• Scott Wells

Hot Vents!

Updated: Apr 12, 2020

Just check out that picture from a recent inspection off of Summit Road in the Santa Cruz mountains! According to the National Fire Protection Association, heating equipment was responsible for over 50,000 structure fires in 2017. It is certainly not a surprise, considering how cavalier some people are about the space surrounding their furnaces and water heaters vents. I imagine they don’t realize the dangers in using those areas for storage or allowing wood to be too close. Just try touching one of those vents when your water heater or furnace is operating and you will see just what I mean! Careful, don’t get burned!


Combustible materials such as wood are subject to pyrolysis, which is the decomposition of materials that are exposed to heat over time. Pyrolysis will lower a material’s flammability point, meaning that something like a cardboard box that has degraded through pyrolysis will catch fire at lower temperature than before it had been subjected to heat.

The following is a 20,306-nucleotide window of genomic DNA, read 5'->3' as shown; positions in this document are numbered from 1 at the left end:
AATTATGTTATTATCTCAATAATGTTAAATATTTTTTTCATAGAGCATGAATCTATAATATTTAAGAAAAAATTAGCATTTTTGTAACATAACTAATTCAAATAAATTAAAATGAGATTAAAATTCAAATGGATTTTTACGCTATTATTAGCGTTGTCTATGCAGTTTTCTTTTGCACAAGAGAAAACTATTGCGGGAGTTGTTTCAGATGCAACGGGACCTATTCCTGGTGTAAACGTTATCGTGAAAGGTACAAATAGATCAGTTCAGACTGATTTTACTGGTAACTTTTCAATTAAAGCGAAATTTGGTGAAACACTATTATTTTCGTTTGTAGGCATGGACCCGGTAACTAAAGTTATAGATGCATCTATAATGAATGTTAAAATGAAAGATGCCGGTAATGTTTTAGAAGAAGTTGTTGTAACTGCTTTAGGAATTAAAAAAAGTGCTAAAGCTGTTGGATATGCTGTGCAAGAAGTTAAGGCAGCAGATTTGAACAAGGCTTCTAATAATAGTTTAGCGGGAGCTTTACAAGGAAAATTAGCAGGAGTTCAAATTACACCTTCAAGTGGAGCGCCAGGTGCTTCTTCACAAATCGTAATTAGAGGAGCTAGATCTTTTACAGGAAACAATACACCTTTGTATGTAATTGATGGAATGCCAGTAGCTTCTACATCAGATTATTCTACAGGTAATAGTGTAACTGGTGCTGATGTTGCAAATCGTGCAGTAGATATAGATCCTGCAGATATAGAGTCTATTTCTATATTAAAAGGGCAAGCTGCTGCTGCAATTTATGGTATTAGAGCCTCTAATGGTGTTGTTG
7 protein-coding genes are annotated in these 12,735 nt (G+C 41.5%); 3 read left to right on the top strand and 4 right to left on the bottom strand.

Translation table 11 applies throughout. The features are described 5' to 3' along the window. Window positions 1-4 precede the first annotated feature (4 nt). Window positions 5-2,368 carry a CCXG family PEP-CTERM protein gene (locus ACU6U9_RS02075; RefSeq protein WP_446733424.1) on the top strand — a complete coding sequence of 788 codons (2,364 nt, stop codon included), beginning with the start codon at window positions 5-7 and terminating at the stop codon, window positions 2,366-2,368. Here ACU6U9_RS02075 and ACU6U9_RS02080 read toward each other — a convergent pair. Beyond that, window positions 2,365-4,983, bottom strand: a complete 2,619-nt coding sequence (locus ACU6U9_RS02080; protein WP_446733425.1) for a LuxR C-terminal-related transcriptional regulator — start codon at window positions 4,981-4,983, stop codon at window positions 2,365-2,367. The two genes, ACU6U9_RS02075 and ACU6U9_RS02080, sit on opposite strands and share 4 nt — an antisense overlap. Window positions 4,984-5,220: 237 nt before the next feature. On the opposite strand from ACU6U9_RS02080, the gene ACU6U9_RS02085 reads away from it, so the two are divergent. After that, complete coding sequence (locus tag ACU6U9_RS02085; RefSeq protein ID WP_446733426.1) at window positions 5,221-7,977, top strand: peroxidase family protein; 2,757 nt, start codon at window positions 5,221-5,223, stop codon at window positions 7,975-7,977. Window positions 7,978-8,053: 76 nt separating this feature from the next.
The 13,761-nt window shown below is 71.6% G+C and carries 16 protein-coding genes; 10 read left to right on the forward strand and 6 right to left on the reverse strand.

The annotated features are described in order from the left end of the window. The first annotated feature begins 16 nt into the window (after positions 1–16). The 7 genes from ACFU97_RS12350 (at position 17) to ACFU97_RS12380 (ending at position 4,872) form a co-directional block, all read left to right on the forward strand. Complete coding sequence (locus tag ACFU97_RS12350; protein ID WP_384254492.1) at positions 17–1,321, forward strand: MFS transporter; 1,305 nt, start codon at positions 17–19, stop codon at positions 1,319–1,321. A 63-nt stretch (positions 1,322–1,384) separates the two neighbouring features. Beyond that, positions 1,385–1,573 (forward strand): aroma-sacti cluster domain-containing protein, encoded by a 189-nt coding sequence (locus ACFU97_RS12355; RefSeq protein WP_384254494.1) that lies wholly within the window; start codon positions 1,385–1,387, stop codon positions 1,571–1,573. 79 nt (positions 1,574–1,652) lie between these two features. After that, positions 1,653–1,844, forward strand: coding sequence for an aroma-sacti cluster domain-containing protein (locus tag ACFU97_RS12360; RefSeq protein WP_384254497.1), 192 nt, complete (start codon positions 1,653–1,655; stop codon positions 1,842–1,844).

Up in attics, concerns regarding pyrolysis are especially a concern where the furnace or water heater vent penetrates the roof. Type B vents that are commonly used on furnaces and water heaters should have a 1 inch clearance between the vent and the wood roofing components, specifically the plywood or OSB sheathing. I have seen many instances where the vent is in direct contact with that wood. A fire just waiting to start. Trimming that wood a bit would be a really, really smart idea!


So the next time you have your furnace or water heater on full bore, just give that vent a quick pat with your finger, and you will see what I mean!


See you soon -



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